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Currency Market Analysis

Jun 17, 2019 | Currency Market Analysis

Global Themes

The U.S. dollar was mostly steady after an overnight climb to two-week peaks. The euro stabilized after sinking to two-week lows while sterling dangled near a January bottom. Rivals from Japan and Canada were little changed. The proverbial calm before a potential storm descended on FX markets with few staking big wagers ahead of the Federal Reserve’s midweek policy decision. General expectations call for the Fed to hold fire on a rate cut just yet after bullish data last week on the U.S. consumer. Key for the dollar will be whether the Fed validates markets’ high hopes for easing as soon as next month, which would tend to be dollar-negative, or if the Fed is tight-lipped on the path ahead for policy, which would likely support the dollar, wanting to see more data and the outcome of next week’s G-20 summit that might be pivotal for the U.S.-China trade war. 


The euro steadied as its ability to keep above key support lent it a bit of a reprieve. The euro overnight hovered around two-week lows against its U.S. counterpart. The euro will look for direction today from a speech around 1 p.m. ET by ECB chief Mario Draghi. Any tone that plays up uncertainty and a fragile European economy would be perceived as step toward another round of monetary medicine, a potential catalyst that could knock the euro below support. 


The U.K. pound held dangerously close to January lows against the greenback. Brexit uncertainty continues to simmer in the background to the detriment of the pound. Britain is in the process of choosing a new Conservative leader, one that shows Brexit advocate Boris Johnson in the lead. Anything that raises the risk of Britain taking the disorderly, no-deal route out of the EU tends to play out as pound negative. Britain’s week ahead includes influential inflation data Wednesday followed by a Bank of England policy decision Thursday.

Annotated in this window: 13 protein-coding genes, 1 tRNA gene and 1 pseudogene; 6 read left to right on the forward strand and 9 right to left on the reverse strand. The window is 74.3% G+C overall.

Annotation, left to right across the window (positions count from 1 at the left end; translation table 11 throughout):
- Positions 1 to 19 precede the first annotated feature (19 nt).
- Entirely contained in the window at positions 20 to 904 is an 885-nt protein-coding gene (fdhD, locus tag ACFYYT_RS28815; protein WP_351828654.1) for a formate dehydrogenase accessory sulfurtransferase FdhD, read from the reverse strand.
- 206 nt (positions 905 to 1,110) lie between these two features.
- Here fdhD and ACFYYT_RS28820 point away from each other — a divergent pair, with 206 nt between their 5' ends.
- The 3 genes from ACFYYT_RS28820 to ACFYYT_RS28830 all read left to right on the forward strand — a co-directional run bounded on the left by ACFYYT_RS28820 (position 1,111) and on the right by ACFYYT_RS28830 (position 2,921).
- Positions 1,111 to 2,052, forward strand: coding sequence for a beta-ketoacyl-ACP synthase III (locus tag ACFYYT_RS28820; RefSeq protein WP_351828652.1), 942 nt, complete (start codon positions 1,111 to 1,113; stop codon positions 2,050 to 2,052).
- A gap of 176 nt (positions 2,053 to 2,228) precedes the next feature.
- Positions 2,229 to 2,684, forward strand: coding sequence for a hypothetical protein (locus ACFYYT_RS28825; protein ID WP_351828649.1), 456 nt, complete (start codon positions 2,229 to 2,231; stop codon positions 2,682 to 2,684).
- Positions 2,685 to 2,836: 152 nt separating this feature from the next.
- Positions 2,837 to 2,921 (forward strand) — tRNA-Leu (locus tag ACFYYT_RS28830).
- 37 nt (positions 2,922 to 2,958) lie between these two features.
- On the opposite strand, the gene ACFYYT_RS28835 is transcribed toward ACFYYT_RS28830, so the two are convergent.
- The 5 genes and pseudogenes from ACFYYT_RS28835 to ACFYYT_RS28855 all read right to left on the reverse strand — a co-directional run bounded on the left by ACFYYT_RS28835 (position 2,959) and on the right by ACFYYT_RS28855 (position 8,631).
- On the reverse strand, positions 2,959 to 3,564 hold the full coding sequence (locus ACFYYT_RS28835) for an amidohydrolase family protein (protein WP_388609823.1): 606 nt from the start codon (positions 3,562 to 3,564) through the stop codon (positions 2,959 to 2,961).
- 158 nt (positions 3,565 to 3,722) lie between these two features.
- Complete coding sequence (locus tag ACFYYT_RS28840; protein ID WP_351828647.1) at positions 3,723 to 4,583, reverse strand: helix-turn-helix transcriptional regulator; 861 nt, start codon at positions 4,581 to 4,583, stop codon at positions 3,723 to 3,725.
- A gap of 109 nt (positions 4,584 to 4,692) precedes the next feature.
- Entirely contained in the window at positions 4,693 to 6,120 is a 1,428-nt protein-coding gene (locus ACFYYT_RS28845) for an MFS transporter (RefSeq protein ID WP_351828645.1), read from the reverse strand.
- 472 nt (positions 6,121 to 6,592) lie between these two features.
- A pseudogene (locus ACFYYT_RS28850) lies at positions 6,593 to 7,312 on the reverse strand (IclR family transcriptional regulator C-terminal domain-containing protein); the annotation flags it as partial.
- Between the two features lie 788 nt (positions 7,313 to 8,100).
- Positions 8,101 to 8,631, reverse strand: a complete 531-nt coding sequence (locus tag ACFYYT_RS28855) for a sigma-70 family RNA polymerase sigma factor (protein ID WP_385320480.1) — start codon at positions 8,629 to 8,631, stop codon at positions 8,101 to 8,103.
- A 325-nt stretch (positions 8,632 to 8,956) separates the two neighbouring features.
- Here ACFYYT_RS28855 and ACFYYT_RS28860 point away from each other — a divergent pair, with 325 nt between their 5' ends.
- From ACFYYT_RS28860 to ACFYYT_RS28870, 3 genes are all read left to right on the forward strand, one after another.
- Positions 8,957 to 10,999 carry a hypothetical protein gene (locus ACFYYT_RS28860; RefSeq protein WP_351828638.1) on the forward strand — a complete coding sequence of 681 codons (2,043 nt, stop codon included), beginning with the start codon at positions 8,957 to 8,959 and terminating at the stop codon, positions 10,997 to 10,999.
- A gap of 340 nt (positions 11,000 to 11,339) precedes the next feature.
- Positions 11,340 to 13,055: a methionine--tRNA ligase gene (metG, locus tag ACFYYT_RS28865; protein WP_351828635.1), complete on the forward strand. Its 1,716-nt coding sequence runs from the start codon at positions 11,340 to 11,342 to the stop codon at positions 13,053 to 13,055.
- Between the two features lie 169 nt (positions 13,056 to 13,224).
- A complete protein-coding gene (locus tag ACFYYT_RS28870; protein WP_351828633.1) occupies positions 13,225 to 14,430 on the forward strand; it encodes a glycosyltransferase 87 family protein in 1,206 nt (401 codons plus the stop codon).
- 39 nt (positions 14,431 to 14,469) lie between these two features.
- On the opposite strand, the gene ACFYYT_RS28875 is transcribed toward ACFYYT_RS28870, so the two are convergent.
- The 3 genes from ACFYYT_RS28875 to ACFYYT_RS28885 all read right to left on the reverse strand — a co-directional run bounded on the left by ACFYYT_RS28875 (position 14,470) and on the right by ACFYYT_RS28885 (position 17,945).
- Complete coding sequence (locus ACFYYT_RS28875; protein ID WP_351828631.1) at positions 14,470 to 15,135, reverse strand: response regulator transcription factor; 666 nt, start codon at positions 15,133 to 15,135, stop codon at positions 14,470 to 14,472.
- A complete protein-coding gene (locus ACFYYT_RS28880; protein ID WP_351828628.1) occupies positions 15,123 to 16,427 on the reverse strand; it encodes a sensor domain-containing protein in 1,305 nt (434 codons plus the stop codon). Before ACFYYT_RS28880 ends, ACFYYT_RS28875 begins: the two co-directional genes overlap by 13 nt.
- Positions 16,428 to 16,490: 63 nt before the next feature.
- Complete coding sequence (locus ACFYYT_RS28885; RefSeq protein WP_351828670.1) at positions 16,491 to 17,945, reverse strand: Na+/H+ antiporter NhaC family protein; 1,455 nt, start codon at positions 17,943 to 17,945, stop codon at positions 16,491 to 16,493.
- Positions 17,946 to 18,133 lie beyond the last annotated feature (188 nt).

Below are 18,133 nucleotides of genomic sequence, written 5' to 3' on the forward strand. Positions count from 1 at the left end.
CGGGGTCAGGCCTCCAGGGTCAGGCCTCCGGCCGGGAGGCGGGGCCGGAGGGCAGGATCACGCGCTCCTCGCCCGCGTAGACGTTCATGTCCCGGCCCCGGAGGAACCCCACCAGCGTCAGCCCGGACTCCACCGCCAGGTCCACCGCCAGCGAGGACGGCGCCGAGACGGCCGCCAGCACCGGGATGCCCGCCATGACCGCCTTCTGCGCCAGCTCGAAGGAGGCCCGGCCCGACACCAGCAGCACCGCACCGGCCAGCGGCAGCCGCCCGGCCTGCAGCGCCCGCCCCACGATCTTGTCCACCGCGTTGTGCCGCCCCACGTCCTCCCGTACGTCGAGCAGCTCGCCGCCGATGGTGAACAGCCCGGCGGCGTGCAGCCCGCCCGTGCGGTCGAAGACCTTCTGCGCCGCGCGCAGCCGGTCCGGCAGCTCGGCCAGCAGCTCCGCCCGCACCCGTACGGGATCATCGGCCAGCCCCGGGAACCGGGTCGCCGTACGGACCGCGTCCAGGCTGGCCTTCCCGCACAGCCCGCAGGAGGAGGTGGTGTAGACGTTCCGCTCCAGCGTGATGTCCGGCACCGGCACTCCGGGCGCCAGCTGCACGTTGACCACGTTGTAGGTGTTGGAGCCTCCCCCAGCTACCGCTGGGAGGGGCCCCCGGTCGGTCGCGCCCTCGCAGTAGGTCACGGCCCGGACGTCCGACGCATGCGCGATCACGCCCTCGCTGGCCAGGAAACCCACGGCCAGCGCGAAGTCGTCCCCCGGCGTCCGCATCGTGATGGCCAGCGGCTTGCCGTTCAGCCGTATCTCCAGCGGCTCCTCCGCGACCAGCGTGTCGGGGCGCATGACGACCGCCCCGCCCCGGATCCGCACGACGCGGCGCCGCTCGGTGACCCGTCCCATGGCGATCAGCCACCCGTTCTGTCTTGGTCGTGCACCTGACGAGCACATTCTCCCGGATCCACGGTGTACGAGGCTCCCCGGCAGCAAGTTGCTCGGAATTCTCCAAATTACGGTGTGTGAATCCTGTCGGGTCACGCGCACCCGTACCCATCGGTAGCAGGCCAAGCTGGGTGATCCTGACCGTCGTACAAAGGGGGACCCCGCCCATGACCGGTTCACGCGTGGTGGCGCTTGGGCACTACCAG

The dollar edged off two-week highs after fresh evidence of a fragile underbelly in U.S. manufacturing. Slower growth was on the cards for the Empire State index. Instead the data posted a record slide that pushed the index below zero into contraction territory with the minus 8.6 reading in June the weakest in 2 ½ years. The data followed the ISM index weeks ago that also showed the weakest growth in years. The weak print was the type that argues for lower interest rates. A surprise rate cut this week would wrongfoot most of the market and leave the dollar at risk of a big move backwards. 


Canada’s dollar steadied, albeit with a defensive bias that kept it around 1 ½ week lows against the greenback. Oil started the week with a 1% decline to around $52. A big week ahead for Canada features inflation data Wednesday, the same day the Fed issues its much-anticipated policy decision, and retail sales Friday. Core inflation is expected to hold a smidge below the Bank of Canada’s 2% goal. Retail spending is expected to cool to a 0.2% increase in April. Retail sales could surprise to the upside given record strength in the job market with unemployment running at an all-time low of 5.4%.

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